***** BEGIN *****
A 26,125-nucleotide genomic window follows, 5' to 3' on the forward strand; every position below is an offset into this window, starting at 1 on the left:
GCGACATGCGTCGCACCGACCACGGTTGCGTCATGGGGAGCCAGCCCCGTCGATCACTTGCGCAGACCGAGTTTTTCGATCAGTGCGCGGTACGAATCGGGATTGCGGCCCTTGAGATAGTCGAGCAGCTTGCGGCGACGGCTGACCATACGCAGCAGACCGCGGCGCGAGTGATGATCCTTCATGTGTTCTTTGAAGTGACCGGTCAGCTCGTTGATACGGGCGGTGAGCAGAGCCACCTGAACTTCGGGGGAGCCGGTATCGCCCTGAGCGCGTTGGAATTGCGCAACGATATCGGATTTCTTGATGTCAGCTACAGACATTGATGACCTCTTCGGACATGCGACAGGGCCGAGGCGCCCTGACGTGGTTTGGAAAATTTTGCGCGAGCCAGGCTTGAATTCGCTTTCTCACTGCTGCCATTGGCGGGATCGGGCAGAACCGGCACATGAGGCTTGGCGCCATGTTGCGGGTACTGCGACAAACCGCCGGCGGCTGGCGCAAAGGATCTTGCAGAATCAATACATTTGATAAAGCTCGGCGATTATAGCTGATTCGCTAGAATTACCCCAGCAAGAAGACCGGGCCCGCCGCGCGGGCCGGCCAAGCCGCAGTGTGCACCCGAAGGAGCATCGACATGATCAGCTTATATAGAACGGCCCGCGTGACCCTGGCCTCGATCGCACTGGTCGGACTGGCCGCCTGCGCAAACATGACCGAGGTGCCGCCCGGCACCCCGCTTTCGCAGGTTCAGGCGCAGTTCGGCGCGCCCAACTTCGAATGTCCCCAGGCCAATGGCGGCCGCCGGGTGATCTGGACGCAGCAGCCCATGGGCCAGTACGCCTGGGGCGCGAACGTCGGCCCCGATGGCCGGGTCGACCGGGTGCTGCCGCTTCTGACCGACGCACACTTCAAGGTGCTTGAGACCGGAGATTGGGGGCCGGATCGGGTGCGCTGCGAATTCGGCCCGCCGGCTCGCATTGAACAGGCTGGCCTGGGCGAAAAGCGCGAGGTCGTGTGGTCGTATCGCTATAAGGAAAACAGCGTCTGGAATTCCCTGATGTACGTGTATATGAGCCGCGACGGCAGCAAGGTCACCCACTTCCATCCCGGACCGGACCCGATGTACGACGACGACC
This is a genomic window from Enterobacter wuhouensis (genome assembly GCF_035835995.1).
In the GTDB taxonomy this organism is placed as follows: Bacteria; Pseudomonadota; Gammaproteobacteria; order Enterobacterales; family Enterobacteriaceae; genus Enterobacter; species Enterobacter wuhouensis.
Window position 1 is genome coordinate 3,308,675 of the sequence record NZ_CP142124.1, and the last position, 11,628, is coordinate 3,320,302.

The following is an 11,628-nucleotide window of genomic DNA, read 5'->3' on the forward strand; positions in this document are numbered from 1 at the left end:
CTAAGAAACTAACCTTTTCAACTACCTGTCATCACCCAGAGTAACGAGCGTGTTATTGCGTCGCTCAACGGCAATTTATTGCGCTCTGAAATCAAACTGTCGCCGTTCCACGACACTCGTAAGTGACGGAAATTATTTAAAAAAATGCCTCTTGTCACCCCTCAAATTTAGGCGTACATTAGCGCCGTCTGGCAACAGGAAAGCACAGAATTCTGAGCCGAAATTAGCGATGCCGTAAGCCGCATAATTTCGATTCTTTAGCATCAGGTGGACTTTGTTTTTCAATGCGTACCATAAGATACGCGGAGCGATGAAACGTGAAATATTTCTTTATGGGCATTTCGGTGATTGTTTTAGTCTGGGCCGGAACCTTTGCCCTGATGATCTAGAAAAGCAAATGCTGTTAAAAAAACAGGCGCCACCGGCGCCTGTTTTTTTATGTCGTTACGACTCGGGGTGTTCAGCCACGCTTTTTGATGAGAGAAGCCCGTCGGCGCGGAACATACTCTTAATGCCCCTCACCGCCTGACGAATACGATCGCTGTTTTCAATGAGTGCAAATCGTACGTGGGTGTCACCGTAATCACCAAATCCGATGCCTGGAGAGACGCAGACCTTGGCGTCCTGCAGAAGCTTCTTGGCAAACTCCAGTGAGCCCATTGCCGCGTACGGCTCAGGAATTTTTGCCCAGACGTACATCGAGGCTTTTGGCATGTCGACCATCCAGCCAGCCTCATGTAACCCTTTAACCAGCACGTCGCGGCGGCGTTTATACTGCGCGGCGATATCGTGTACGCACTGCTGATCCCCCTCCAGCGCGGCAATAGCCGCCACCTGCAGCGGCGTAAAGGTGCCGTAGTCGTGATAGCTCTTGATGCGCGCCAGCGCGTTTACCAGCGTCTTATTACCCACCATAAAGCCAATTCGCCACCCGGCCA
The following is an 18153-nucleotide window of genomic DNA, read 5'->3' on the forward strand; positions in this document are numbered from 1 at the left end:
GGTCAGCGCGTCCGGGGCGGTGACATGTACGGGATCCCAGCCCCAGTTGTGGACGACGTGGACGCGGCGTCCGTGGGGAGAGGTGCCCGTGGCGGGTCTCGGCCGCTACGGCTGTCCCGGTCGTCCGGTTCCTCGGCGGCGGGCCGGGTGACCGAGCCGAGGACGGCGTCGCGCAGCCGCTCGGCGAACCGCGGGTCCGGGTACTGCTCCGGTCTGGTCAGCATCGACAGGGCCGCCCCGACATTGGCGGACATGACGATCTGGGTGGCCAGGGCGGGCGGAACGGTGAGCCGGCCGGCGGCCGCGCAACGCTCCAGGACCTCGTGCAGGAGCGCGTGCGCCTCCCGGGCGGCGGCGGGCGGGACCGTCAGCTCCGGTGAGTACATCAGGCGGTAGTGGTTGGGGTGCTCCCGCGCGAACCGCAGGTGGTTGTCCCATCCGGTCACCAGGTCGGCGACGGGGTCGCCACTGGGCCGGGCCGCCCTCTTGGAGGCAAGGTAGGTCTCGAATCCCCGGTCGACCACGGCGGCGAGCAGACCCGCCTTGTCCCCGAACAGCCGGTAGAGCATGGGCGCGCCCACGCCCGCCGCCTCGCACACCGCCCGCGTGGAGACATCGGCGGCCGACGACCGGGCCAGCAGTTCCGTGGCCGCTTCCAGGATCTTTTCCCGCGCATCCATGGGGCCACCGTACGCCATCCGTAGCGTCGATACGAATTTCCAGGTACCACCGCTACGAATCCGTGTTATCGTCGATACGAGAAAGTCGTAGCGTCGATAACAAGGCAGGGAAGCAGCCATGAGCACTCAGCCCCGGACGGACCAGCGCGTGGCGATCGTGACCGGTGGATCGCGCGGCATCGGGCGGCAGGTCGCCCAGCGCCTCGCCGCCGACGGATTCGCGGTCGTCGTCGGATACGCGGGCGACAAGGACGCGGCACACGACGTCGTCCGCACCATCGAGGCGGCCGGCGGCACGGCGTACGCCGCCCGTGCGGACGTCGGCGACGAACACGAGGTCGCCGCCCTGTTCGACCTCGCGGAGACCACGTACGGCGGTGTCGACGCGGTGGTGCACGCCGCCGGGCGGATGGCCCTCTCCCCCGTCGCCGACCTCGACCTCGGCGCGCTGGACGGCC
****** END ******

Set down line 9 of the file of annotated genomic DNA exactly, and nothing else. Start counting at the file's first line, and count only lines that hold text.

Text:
GGTCAGCGCGTCCGGGGCGGTGACATGTACGGGATCCCAGCCCCAGTTGTGGACGACGTGGACGCGGCGTCCGTGGGGAGAGGTGCCCGTGGCGGGTCTCGGCCGCTACGGCTGTCCCGGTCGTCCGGTTCCTCGGCGGCGGGCCGGGTGACCGAGCCGAGGACGGCGTCGCGCAGCCGCTCGGCGAACCGCGGGTCCGGGTACTGCTCCGGTCTGGTCAGCATCGACAGGGCCGCCCCGACATTGGCGGACATGACGATCTGGGTGGCCAGGGCGGGCGGAACGGTGAGCCGGCCGGCGGCCGCGCAACGCTCCAGGACCTCGTGCAGGAGCGCGTGCGCCTCCCGGGCGGCGGCGGGCGGGACCGTCAGCTCCGGTGAGTACATCAGGCGGTAGTGGTTGGGGTGCTCCCGCGCGAACCGCAGGTGGTTGTCCCATCCGGTCACCAGGTCGGCGACGGGGTCGCCACTGGGCCGGGCCGCCCTCTTGGAGGCAAGGTAGGTCTCGAATCCCCGGTCGACCACGGCGGCGAGCAGACCCGCCTTGTCCCCGAACAGCCGGTAGAGCATGGGCGCGCCCACGCCCGCCGCCTCGCACACCGCCCGCGTGGAGACATCGGCGGCCGACGACCGGGCCAGCAGTTCCGTGGCCGCTTCCAGGATCTTTTCCCGCGCATCCATGGGGCCACCGTACGCCATCCGTAGCGTCGATACGAATTTCCAGGTACCACCGCTACGAATCCGTGTTATCGTCGATACGAGAAAGTCGTAGCGTCGATAACAAGGCAGGGAAGCAGCCATGAGCACTCAGCCCCGGACGGACCAGCGCGTGGCGATCGTGACCGGTGGATCGCGCGGCATCGGGCGGCAGGTCGCCCAGCGCCTCGCCGCCGACGGATTCGCGGTCGTCGTCGGATACGCGGGCGACAAGGACGCGGCACACGACGTCGTCCGCACCATCGAGGCGGCCGGCGGCACGGCGTACGCCGCCCGTGCGGACGTCGGCGACGAACACGAGGTCGCCGCCCTGTTCGACCTCGCGGAGACCACGTACGGCGGTGTCGACGCGGTGGTGCACGCCGCCGGGCGGATGGCCCTCTCCCCCGTCGCCGACCTCGACCTCGGCGCGCTGGACGGCC